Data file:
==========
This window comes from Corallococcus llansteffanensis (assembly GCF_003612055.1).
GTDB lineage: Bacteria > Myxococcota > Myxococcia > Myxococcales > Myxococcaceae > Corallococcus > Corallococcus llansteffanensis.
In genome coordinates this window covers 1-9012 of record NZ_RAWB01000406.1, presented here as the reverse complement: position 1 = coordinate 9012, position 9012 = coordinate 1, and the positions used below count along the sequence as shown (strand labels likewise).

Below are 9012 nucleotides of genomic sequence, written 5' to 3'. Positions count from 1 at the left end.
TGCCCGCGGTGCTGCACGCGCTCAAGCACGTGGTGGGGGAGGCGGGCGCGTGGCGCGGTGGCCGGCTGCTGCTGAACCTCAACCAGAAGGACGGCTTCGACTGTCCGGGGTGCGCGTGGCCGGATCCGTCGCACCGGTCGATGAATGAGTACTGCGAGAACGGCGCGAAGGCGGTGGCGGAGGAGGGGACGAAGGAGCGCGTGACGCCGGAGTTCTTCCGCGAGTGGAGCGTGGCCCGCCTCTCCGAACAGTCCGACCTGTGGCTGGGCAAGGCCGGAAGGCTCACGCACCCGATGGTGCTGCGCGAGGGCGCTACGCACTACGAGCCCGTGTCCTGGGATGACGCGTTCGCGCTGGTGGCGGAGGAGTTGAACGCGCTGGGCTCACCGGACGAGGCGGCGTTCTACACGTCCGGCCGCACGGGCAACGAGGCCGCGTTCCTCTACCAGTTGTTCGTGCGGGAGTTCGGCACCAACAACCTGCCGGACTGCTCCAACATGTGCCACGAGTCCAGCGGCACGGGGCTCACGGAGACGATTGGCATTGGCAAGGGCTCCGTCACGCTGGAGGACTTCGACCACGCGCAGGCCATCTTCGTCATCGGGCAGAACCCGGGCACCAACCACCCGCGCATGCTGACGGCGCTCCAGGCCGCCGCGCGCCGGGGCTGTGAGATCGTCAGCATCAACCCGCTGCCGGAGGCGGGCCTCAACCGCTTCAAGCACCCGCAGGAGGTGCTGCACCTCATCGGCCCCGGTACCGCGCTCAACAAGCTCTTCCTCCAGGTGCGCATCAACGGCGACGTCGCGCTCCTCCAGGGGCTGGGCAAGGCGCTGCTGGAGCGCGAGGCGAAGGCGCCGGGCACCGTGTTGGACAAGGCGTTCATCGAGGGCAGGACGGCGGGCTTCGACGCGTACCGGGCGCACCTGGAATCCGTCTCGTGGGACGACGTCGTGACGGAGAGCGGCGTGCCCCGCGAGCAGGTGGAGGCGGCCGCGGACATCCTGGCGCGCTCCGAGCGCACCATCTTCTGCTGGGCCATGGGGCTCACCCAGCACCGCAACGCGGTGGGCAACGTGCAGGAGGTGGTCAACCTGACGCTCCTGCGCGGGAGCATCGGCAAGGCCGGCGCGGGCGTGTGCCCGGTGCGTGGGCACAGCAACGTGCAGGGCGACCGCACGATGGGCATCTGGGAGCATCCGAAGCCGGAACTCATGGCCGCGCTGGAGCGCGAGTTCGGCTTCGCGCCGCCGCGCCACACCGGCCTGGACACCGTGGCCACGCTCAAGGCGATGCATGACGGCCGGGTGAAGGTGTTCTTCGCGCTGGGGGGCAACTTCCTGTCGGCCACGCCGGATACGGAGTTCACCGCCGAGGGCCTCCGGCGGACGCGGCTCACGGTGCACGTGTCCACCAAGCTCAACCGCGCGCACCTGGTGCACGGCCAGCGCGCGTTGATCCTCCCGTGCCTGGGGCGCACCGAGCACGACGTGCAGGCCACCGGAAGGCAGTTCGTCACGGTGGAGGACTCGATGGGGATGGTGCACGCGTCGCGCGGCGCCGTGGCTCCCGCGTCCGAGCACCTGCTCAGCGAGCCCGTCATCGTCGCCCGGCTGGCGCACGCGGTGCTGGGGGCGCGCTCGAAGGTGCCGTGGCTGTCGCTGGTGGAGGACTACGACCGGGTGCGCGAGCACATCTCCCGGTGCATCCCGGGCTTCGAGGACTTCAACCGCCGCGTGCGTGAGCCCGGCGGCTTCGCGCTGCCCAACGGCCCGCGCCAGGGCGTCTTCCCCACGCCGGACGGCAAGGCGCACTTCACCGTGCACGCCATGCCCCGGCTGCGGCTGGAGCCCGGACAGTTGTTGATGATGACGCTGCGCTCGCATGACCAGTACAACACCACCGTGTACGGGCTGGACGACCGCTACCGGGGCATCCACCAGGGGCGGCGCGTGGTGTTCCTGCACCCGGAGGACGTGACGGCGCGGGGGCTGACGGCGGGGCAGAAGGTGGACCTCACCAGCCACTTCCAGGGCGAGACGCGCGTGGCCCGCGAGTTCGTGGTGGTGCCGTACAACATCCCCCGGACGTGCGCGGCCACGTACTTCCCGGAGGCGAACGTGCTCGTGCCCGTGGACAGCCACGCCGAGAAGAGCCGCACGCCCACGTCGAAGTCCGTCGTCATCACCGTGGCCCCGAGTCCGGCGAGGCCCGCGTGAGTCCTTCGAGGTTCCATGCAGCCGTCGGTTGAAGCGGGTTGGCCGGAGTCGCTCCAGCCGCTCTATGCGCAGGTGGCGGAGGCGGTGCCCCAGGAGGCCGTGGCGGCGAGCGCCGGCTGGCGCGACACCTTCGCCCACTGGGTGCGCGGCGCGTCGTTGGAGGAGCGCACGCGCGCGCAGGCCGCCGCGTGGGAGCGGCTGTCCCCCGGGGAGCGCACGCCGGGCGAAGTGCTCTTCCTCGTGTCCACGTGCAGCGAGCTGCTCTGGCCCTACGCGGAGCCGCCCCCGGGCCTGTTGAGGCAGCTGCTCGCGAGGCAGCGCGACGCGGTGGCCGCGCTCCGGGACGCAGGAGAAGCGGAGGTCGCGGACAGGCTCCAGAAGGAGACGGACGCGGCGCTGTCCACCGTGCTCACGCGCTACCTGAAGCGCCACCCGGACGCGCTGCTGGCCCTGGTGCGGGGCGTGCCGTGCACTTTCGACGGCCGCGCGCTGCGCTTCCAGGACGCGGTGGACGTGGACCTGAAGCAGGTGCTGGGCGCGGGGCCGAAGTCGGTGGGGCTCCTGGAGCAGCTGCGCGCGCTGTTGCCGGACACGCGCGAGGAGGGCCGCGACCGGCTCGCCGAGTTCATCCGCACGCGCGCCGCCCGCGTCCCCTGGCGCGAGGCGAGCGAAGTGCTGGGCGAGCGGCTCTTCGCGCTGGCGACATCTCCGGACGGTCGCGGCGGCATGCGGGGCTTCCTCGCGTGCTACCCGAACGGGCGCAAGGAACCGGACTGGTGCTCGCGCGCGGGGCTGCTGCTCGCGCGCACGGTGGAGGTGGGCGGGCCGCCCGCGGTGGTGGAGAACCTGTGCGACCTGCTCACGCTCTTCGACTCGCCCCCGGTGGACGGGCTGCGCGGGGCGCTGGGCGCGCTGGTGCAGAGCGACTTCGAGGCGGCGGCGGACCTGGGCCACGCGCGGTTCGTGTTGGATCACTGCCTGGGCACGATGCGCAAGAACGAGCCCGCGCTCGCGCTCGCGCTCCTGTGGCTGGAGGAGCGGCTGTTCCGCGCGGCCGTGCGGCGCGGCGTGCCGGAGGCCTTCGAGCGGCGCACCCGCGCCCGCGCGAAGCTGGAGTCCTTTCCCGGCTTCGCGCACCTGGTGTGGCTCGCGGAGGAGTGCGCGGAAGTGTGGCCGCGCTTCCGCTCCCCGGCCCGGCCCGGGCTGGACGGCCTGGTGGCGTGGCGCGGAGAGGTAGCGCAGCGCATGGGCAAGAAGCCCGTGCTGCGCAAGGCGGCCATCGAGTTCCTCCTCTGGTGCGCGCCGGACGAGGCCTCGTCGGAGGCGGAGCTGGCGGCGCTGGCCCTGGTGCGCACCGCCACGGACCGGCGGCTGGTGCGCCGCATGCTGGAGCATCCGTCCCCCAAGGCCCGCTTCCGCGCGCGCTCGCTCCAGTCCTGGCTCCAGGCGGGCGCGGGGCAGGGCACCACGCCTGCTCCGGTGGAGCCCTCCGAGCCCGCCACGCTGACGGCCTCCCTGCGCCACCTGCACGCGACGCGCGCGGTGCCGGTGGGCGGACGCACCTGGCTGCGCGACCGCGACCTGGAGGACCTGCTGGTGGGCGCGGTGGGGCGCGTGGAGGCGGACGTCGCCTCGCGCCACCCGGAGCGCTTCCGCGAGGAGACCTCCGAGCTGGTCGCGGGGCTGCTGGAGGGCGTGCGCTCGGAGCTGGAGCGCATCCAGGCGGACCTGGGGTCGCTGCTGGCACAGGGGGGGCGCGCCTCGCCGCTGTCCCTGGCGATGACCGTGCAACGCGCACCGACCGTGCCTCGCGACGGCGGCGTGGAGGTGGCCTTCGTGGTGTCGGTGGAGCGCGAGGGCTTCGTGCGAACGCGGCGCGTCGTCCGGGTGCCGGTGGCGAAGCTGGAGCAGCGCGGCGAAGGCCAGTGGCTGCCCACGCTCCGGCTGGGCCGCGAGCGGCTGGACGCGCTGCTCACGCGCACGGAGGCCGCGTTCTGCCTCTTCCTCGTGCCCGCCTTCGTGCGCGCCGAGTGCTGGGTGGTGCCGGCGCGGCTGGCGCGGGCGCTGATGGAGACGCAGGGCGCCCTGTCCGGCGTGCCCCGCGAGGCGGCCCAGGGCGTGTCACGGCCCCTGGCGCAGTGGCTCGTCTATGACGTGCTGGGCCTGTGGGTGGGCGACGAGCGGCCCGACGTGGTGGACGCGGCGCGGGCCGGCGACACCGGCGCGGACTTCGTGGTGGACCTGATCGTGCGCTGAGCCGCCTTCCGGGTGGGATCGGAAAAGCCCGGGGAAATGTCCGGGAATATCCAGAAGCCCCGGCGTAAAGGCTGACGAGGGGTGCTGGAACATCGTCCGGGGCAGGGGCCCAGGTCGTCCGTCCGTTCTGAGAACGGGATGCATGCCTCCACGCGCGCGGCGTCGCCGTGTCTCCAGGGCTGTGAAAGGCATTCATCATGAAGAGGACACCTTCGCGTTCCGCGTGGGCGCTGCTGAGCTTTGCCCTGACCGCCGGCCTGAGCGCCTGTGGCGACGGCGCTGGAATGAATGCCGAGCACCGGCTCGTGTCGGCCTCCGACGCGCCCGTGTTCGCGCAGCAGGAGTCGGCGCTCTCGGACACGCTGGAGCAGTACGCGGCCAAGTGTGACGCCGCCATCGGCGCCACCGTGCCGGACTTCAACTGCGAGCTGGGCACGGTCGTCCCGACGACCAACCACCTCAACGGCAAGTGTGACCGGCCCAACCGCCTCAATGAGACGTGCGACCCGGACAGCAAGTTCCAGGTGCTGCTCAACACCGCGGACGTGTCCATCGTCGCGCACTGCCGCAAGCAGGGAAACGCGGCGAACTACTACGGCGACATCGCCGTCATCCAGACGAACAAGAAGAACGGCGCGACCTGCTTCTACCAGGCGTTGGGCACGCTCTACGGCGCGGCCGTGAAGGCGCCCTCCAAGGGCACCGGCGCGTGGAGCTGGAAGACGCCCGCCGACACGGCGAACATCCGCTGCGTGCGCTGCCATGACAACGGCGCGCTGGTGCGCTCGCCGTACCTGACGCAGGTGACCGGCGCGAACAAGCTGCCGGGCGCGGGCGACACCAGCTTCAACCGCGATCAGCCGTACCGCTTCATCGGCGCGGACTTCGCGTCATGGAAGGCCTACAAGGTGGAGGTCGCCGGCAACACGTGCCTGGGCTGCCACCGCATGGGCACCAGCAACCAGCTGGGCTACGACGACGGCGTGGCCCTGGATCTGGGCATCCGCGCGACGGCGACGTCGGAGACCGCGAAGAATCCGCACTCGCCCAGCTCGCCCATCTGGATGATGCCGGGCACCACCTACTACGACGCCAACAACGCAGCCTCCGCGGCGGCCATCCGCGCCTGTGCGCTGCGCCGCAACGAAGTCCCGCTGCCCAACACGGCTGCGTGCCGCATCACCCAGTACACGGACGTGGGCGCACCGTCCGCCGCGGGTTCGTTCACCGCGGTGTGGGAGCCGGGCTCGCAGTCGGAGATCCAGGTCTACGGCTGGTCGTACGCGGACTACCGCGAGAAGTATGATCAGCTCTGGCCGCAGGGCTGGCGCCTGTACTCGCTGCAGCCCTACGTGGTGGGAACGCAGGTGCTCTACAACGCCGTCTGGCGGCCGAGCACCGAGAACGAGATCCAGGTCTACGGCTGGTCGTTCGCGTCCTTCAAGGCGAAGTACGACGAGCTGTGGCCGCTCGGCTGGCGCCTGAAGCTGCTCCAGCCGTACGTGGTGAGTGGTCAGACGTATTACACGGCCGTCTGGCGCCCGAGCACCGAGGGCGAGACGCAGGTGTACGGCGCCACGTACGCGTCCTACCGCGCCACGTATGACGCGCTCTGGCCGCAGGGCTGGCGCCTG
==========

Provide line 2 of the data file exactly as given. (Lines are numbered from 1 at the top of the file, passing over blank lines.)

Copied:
GTDB lineage: Bacteria > Myxococcota > Myxococcia > Myxococcales > Myxococcaceae > Corallococcus > Corallococcus llansteffanensis.